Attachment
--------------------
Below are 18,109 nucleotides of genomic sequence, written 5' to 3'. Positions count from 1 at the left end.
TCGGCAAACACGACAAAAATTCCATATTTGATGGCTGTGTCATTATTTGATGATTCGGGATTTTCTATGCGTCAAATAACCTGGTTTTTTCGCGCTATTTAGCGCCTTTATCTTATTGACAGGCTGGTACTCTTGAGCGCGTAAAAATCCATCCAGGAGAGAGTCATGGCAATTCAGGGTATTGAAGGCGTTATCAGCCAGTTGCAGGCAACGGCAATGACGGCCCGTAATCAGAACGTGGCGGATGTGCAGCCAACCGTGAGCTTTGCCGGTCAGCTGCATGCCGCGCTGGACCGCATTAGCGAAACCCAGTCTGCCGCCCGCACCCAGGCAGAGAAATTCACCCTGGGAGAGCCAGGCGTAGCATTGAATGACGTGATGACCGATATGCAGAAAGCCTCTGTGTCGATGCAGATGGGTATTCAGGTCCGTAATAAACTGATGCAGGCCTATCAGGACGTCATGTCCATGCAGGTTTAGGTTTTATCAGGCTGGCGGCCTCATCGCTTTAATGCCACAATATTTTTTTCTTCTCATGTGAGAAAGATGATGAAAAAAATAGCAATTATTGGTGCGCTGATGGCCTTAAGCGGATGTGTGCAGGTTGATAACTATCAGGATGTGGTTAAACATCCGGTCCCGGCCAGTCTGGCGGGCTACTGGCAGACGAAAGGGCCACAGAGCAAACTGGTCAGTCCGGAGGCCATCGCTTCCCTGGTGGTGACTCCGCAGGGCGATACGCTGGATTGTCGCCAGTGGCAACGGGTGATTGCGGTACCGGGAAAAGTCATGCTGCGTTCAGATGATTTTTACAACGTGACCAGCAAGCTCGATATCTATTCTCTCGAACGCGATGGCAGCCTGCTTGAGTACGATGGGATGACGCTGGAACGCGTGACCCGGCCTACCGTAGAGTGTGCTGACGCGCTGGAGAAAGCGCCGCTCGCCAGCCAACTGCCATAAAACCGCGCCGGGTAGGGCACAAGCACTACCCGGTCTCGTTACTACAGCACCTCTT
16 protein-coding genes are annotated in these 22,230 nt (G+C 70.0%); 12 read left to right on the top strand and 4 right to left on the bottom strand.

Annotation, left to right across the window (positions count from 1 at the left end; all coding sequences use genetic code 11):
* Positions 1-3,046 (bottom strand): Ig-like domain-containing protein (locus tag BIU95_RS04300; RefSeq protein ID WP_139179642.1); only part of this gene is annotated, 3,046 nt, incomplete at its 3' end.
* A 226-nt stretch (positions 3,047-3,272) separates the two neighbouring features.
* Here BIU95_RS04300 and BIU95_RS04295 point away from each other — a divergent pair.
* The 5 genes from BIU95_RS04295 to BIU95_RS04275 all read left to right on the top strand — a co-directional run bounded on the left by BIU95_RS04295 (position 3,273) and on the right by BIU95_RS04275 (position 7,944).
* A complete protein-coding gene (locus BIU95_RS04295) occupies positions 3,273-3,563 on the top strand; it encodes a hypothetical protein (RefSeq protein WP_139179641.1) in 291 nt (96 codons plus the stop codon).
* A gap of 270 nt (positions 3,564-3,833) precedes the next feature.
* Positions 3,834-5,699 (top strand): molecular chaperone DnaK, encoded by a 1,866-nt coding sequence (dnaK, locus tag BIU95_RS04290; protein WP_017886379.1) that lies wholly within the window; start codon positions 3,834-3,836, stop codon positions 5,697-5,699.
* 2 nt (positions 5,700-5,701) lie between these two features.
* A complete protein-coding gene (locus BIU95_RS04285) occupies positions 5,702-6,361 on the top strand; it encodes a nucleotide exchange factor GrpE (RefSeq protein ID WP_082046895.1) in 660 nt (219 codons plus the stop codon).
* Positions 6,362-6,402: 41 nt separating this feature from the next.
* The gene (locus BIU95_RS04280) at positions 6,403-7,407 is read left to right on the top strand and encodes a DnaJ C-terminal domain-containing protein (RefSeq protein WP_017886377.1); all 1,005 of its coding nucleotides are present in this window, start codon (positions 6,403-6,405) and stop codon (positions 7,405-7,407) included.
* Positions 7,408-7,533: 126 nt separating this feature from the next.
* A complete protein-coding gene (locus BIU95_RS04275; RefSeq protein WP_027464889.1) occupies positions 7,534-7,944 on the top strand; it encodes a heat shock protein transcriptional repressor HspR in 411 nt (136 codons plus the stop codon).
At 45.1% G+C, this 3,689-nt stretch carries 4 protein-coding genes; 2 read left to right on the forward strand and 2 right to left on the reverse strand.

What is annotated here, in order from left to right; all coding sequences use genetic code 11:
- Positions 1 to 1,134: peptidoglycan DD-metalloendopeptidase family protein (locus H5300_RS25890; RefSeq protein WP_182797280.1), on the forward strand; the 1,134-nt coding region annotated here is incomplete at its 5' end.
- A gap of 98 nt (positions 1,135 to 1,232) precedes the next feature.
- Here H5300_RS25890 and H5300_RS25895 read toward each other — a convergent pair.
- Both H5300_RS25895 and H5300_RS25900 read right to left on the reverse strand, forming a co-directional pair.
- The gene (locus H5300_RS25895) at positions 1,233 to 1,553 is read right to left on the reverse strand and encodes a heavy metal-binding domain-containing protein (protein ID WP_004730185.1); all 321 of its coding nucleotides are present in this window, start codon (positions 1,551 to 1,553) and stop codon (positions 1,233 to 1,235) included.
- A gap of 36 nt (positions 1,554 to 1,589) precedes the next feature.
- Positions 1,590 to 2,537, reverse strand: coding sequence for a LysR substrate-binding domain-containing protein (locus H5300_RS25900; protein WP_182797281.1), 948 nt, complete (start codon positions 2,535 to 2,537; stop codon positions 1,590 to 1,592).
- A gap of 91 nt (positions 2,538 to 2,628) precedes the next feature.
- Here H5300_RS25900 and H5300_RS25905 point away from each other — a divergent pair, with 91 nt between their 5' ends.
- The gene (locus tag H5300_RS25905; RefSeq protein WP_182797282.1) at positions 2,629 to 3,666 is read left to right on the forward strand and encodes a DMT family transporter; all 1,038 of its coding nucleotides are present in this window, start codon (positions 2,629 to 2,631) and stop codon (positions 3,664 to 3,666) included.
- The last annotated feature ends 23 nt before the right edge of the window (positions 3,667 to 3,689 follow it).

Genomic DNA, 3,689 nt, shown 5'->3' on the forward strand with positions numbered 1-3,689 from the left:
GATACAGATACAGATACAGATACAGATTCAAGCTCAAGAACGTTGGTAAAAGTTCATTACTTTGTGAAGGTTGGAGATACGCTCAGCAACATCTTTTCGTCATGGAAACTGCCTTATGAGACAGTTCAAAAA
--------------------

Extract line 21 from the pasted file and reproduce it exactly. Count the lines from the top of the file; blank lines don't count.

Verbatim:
- A gap of 98 nt (positions 1,135 to 1,232) precedes the next feature.